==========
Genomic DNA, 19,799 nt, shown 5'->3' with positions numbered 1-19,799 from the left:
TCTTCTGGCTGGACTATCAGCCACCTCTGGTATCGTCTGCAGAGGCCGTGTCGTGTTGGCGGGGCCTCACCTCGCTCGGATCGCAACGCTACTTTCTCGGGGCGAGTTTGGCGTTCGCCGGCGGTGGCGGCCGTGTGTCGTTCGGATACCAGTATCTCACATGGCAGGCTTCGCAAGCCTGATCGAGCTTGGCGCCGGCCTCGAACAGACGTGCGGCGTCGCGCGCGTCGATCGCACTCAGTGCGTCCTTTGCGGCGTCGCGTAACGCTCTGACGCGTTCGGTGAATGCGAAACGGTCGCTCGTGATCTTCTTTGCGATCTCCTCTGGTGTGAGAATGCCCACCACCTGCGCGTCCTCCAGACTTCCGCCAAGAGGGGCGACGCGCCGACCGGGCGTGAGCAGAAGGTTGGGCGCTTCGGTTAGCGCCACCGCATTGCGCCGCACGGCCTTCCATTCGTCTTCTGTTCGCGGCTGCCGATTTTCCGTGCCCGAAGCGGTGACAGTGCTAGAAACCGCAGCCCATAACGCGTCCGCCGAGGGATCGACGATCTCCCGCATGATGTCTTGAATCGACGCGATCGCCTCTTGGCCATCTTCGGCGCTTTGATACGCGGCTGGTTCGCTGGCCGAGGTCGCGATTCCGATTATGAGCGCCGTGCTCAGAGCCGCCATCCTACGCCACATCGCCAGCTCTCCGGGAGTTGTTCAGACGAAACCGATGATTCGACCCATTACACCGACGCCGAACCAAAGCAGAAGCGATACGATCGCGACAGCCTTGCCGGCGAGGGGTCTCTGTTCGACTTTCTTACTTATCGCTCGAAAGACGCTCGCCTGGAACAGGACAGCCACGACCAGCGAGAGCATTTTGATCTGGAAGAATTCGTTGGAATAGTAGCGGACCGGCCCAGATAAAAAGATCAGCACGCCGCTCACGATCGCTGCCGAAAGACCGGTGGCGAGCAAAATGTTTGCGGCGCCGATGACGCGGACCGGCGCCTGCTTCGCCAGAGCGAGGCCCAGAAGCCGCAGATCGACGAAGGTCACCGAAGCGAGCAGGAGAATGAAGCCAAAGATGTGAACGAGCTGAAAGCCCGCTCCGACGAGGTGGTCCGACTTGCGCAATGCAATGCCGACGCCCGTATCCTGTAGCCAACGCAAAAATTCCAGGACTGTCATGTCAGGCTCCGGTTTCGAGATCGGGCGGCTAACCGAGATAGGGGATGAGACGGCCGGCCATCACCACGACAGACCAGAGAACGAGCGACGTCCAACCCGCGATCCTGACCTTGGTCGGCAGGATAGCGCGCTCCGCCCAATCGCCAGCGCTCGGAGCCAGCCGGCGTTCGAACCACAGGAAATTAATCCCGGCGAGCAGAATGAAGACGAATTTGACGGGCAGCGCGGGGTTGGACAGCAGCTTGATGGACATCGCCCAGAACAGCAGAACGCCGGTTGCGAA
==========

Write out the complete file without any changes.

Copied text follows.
Genomic DNA, 19,799 nt, shown 5'->3' with positions numbered 1-19,799 from the left:
TCTTCTGGCTGGACTATCAGCCACCTCTGGTATCGTCTGCAGAGGCCGTGTCGTGTTGGCGGGGCCTCACCTCGCTCGGATCGCAACGCTACTTTCTCGGGGCGAGTTTGGCGTTCGCCGGCGGTGGCGGCCGTGTGTCGTTCGGATACCAGTATCTCACATGGCAGGCTTCGCAAGCCTGATCGAGCTTGGCGCCGGCCTCGAACAGACGTGCGGCGTCGCGCGCGTCGATCGCACTCAGTGCGTCCTTTGCGGCGTCGCGTAACGCTCTGACGCGTTCGGTGAATGCGAAACGGTCGCTCGTGATCTTCTTTGCGATCTCCTCTGGTGTGAGAATGCCCACCACCTGCGCGTCCTCCAGACTTCCGCCAAGAGGGGCGACGCGCCGACCGGGCGTGAGCAGAAGGTTGGGCGCTTCGGTTAGCGCCACCGCATTGCGCCGCACGGCCTTCCATTCGTCTTCTGTTCGCGGCTGCCGATTTTCCGTGCCCGAAGCGGTGACAGTGCTAGAAACCGCAGCCCATAACGCGTCCGCCGAGGGATCGACGATCTCCCGCATGATGTCTTGAATCGACGCGATCGCCTCTTGGCCATCTTCGGCGCTTTGATACGCGGCTGGTTCGCTGGCCGAGGTCGCGATTCCGATTATGAGCGCCGTGCTCAGAGCCGCCATCCTACGCCACATCGCCAGCTCTCCGGGAGTTGTTCAGACGAAACCGATGATTCGACCCATTACACCGACGCCGAACCAAAGCAGAAGCGATACGATCGCGACAGCCTTGCCGGCGAGGGGTCTCTGTTCGACTTTCTTACTTATCGCTCGAAAGACGCTCGCCTGGAACAGGACAGCCACGACCAGCGAGAGCATTTTGATCTGGAAGAATTCGTTGGAATAGTAGCGGACCGGCCCAGATAAAAAGATCAGCACGCCGCTCACGATCGCTGCCGAAAGACCGGTGGCGAGCAAAATGTTTGCGGCGCCGATGACGCGGACCGGCGCCTGCTTCGCCAGAGCGAGGCCCAGAAGCCGCAGATCGACGAAGGTCACCGAAGCGAGCAGGAGAATGAAGCCAAAGATGTGAACGAGCTGAAAGCCCGCTCCGACGAGGTGGTCCGACTTGCGCAATGCAATGCCGACGCCCGTATCCTGTAGCCAACGCAAAAATTCCAGGACTGTCATGTCAGGCTCCGGTTTCGAGATCGGGCGGCTAACCGAGATAGGGGATGAGACGGCCGGCCATCACCACGACAGACCAGAGAACGAGCGACGTCCAACCCGCGATCCTGACCTTGGTCGGCAGGATAGCGCGCTCCGCCCAATCGCCAGCGCTCGGAGCCAGCCGGCGTTCGAACCACAGGAAATTAATCCCGGCGAGCAGAATGAAGACGAATTTGACGGGCAGCGCGGGGTTGGACAGCAGCTTGATGGACATCGCCCAGAACAGCAGAACGCCGGTTGCGAA